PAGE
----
Silverball: A downstairs venue located on South Illinois Avenue across from Gatsby’s and below the former Fat Pattie’s eatery. The Jim Schwall Band (he of Siegel-Schwall Band fame) was a regular, as was our fusion band Zoom Control, The Blue Meanies, Dr. Bombay, the T. Hart Band and many more. Good pinball machines!

Airwaves: A subterranean place below ABC Liquors and just south of Tres Hombres on North Washington Street. It catered to the '80s-era new wave crowd in college dale, of which there was a hefty contingent, indeed, thankfully. REM hung out there (they also frequented Gatsby’s on their visits to town). We met the Divynls there, as well (the Australian band featuring singer Christina Amphlett that had a major hit with "I Touch Myself"). Punk bands co-existed with rockabilly, reggae, and power-pop outfits. Long-closed, it is presumably storage for ABC Liquors.

Jeremiah’s: Jeremiah’s was an old Carbondale building, ornate and pretty, and a decent restaurant bordering Carbondale’s The Levee north of Tres Hombres. Not a lot of room for bands inside, where St. Stephen’s Blues often held forth, but it had a nice beer garden where once I mixed sound for soul singer Clarence Carter of the songs "Strokin'" and "Patches" fame ("Strokin’ to the east, strokin’ to the west," "Patches, I’m depending on you, son ..."). The inside had plenty of carpeting and furniture and a cozy bar. The building is gone now, unfortunately. However, it is a municipal garden.

Carrie’s: The famous Miss Carrie ran this place, actually located in Murphysboro but very instrumental in the Carbondale pantheon of joints, right on the Big Muddy River on Old 13. It was primarily after-hours. The old gal’s pet sayings at the end of the night — 4 a.m.! — included: “You ain’t got to go home, but you got to leave here!” “Hotel no-tell time!” and ‘Whiskey, go home!” You could drop a cane pole in the dark water from the bridge next to the joint while you loaded out your band and sound gear on Sunday afternoon. The Dixie Diesels, the Long Wave Radio, Devil’s Kitchen, Coal Kitchen, Cayenne and the Blue Plate Special, Big Larry, Big Twist, Tawl Paul, John Nearman, Pontiac Jones, and many others played here regularly.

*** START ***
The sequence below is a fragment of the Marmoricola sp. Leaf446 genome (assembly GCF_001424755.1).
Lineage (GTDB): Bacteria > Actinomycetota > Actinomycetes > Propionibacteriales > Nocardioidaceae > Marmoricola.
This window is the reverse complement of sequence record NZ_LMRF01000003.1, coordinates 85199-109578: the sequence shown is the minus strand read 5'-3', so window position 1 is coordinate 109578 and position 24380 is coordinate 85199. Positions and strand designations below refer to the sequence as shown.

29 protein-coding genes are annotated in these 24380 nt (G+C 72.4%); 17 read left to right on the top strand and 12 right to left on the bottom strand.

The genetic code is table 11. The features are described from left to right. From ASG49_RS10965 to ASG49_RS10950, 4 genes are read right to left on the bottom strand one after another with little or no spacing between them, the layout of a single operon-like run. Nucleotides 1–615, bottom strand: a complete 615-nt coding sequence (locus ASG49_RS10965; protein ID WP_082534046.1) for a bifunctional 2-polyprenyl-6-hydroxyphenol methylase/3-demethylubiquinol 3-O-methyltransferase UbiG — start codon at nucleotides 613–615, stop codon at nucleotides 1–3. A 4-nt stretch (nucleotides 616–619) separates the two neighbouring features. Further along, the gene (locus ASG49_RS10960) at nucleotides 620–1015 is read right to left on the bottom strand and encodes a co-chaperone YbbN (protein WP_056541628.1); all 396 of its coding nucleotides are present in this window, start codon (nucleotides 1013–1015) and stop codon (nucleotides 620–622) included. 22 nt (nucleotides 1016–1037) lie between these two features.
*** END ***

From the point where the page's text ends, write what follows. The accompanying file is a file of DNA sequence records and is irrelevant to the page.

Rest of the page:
Second Chance (AKA The Bar or Bonaparte’s Retreat): A number of pretty big acts played this place on East Main Street, including once again the early REO and also Styx. Our band Coal Kitchen was a regular. I saw the Dixie Dregs with guitarist Steve Morse at this bar. In later years it was known as A. C. Reed’s, a blues joint, and different versions of The Street Bar have also inhabited the location. It is being reborn currently as The Buckwater Brew Works.

Pinch Penny Pub/Copper Dragon: Just recently closed (New Year’s), this venue was the scene of some great concerts. The closing of the business has been covered very well of late in recent press. Little Feat, Dierks Bentley, Fastball, Leftover Salmon and String Cheese Incident (I mixed monitors for those gigs), Veruca Salt, Local H, Cheap Trick and dozens more acts have left their mark on Carbondale. Pinch Penny Pub and its beer garden hosted hundreds of local bands over their 47-year run including 17th Floor, Clear Light, Murphy 500, Dr. Robert, the Jungle Dogs, Four on the Floor, St. Stephen’s Blues, regional jazz greats Mercy (featuring the late keyboardist Joe Liberto) and Irish/Celtic music band The Dorians (featuring the late keyboardist/pipes player/singer Bryan Kelso Crow).

Pinch Penny Photo

Jack Wissmann, left, takes a photo of his wife, Kay Wissman, with Pinch Penny Pub founder Fotios "Frank" Karayiannis on Dec. 6, one of the last weekends the 47-year-old bar will be open.

Sidetrax: Located right by the Illinois Central tracks on College Street. The Sidetrax beer garden hosted many a live band and DJ show and was notable for a long run of very good tribute bands and local talent. It is now — you guessed it — municipal parking.

Gatsby’s: Still open and looking the same but now called Traxx after Sidetrax moved there. Please see my column devoted to the original Gatsby’s at

Column | Robbie Stokes: Memories of Carbondale's Gatsby's: The Byrds, REM, Steven Tyler and more

As of this date, Hangar 9 is still going strong with some cool changes afoot and great shows booked.

There are many more joints that have come and gone but I am at my word limit and dawn has lit the skies, so ... sayonara!

Shut-down Southern Illinois restaurants we still crave


Robbie Stokes is a longtime musician in the Carbondale music scene and the owner of Robco Audio.